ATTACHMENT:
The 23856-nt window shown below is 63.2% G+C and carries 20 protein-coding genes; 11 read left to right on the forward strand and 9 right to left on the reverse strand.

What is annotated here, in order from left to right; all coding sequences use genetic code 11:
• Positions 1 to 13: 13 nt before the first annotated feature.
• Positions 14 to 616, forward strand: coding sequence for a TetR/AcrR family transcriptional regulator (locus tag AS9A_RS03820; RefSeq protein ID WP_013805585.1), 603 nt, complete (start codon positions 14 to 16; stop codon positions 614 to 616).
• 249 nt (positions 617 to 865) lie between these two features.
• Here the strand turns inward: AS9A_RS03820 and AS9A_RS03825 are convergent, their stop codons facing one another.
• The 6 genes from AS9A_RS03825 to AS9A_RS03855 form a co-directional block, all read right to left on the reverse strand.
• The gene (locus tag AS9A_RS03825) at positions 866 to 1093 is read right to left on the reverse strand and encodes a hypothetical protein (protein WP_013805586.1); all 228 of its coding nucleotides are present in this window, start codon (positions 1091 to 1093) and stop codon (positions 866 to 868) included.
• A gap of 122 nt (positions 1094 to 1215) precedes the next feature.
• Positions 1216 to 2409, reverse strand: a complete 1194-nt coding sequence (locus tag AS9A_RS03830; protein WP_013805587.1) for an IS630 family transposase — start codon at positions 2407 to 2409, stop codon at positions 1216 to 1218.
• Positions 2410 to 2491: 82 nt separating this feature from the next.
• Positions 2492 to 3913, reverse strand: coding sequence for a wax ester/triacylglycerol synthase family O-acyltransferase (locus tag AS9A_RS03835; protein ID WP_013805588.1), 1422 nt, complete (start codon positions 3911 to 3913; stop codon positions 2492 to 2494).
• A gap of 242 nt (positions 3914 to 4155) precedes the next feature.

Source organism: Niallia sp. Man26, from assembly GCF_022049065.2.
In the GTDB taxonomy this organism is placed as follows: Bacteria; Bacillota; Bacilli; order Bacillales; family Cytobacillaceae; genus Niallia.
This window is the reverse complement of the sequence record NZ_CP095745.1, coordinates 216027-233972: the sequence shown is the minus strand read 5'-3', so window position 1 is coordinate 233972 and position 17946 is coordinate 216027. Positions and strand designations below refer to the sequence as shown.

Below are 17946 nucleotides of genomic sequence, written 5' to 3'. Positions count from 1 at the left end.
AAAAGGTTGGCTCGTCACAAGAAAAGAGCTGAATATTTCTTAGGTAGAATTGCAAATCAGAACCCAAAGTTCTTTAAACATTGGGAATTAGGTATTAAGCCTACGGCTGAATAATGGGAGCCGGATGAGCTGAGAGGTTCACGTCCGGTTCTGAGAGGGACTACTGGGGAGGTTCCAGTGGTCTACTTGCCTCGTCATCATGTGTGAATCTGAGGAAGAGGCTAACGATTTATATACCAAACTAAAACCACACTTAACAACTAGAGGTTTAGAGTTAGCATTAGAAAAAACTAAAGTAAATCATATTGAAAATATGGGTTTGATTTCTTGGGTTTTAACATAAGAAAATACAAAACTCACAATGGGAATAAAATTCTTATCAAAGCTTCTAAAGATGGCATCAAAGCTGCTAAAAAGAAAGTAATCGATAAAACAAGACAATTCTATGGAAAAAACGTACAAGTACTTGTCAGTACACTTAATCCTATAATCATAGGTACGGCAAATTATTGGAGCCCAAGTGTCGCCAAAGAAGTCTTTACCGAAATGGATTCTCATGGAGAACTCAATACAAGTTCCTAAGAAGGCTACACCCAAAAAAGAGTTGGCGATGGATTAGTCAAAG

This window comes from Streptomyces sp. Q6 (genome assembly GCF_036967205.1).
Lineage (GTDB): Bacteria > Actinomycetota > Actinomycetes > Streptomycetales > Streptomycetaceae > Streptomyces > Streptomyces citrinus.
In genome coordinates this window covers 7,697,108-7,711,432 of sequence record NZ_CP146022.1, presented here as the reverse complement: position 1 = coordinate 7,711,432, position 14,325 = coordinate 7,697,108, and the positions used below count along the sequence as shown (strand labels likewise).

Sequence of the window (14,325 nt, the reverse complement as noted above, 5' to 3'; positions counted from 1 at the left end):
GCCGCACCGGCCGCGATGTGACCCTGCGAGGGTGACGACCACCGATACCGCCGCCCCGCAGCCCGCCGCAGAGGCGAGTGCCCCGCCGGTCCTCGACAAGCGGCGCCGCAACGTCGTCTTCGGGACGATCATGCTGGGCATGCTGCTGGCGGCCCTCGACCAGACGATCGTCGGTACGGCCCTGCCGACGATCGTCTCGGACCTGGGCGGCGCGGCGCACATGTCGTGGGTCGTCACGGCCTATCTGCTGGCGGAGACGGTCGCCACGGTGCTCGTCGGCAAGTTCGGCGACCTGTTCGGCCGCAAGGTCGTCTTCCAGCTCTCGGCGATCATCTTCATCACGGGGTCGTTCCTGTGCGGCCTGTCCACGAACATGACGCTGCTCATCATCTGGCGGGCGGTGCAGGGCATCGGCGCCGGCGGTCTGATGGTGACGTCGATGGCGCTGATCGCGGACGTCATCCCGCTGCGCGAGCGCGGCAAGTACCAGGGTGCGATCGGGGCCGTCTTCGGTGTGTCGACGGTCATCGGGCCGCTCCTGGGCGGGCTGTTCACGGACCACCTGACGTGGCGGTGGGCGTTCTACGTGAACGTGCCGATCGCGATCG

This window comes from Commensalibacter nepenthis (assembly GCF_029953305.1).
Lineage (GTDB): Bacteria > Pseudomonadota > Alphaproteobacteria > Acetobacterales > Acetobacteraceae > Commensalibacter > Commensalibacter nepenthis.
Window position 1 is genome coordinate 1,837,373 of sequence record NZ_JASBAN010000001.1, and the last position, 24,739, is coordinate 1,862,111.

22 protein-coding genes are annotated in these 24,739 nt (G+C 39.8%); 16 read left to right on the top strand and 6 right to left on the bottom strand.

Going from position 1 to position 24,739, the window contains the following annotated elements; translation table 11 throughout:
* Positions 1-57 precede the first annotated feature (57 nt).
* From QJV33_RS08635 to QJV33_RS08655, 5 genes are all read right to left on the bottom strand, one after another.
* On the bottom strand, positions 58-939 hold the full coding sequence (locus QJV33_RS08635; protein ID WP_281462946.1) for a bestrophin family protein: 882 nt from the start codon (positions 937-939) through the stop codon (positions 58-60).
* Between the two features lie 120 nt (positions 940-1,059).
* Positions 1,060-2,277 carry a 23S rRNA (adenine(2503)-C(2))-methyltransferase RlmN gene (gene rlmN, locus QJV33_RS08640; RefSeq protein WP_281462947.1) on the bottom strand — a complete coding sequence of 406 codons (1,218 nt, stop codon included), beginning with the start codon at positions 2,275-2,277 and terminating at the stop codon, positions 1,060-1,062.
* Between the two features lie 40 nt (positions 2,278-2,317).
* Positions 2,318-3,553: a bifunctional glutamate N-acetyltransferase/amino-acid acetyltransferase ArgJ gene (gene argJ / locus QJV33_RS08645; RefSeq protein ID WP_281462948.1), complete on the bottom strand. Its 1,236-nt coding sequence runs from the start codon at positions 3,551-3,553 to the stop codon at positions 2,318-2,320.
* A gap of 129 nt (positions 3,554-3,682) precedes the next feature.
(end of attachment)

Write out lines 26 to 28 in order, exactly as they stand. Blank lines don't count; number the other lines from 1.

Window position 1 is genome coordinate 1,837,373 of sequence record NZ_JASBAN010000001.1, and the last position, 24,739, is coordinate 1,862,111.

22 protein-coding genes are annotated in these 24,739 nt (G+C 39.8%); 16 read left to right on the top strand and 6 right to left on the bottom strand.

Going from position 1 to position 24,739, the window contains the following annotated elements; translation table 11 throughout: